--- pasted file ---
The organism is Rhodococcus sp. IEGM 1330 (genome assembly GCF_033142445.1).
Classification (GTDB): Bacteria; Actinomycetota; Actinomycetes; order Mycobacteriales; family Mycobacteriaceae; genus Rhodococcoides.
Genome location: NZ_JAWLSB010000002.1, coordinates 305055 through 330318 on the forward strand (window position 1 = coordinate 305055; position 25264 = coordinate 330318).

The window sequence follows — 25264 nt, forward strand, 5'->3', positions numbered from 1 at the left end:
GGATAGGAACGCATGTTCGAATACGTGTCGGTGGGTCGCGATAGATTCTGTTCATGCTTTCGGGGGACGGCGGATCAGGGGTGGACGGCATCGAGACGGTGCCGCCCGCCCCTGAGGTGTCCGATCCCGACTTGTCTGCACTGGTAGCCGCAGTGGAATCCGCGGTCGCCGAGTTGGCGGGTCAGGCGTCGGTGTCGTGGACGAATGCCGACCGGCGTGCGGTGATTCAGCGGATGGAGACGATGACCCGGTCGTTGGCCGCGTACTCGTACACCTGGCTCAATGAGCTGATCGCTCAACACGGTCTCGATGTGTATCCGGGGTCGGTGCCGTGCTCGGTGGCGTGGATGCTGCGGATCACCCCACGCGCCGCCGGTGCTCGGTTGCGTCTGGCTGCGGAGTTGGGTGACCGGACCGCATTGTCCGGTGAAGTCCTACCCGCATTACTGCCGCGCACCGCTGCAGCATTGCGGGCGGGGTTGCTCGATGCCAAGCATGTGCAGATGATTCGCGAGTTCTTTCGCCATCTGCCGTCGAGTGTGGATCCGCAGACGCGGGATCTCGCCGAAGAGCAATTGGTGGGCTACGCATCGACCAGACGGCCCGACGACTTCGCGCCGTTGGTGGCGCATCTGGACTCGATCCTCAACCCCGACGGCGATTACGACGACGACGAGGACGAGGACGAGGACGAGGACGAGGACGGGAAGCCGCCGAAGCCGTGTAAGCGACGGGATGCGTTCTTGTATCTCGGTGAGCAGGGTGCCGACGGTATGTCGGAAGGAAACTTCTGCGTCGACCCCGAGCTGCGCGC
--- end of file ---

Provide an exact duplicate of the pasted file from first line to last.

The organism is Rhodococcus sp. IEGM 1330 (genome assembly GCF_033142445.1).
Classification (GTDB): Bacteria; Actinomycetota; Actinomycetes; order Mycobacteriales; family Mycobacteriaceae; genus Rhodococcoides.
Genome location: NZ_JAWLSB010000002.1, coordinates 305055 through 330318 on the forward strand (window position 1 = coordinate 305055; position 25264 = coordinate 330318).

The window sequence follows — 25264 nt, forward strand, 5'->3', positions numbered from 1 at the left end:
GGATAGGAACGCATGTTCGAATACGTGTCGGTGGGTCGCGATAGATTCTGTTCATGCTTTCGGGGGACGGCGGATCAGGGGTGGACGGCATCGAGACGGTGCCGCCCGCCCCTGAGGTGTCCGATCCCGACTTGTCTGCACTGGTAGCCGCAGTGGAATCCGCGGTCGCCGAGTTGGCGGGTCAGGCGTCGGTGTCGTGGACGAATGCCGACCGGCGTGCGGTGATTCAGCGGATGGAGACGATGACCCGGTCGTTGGCCGCGTACTCGTACACCTGGCTCAATGAGCTGATCGCTCAACACGGTCTCGATGTGTATCCGGGGTCGGTGCCGTGCTCGGTGGCGTGGATGCTGCGGATCACCCCACGCGCCGCCGGTGCTCGGTTGCGTCTGGCTGCGGAGTTGGGTGACCGGACCGCATTGTCCGGTGAAGTCCTACCCGCATTACTGCCGCGCACCGCTGCAGCATTGCGGGCGGGGTTGCTCGATGCCAAGCATGTGCAGATGATTCGCGAGTTCTTTCGCCATCTGCCGTCGAGTGTGGATCCGCAGACGCGGGATCTCGCCGAAGAGCAATTGGTGGGCTACGCATCGACCAGACGGCCCGACGACTTCGCGCCGTTGGTGGCGCATCTGGACTCGATCCTCAACCCCGACGGCGATTACGACGACGACGAGGACGAGGACGAGGACGAGGACGAGGACGGGAAGCCGCCGAAGCCGTGTAAGCGACGGGATGCGTTCTTGTATCTCGGTGAGCAGGGTGCCGACGGTATGTCGGAAGGAAACTTCTGCGTCGACCCCGAGCTGCGCGC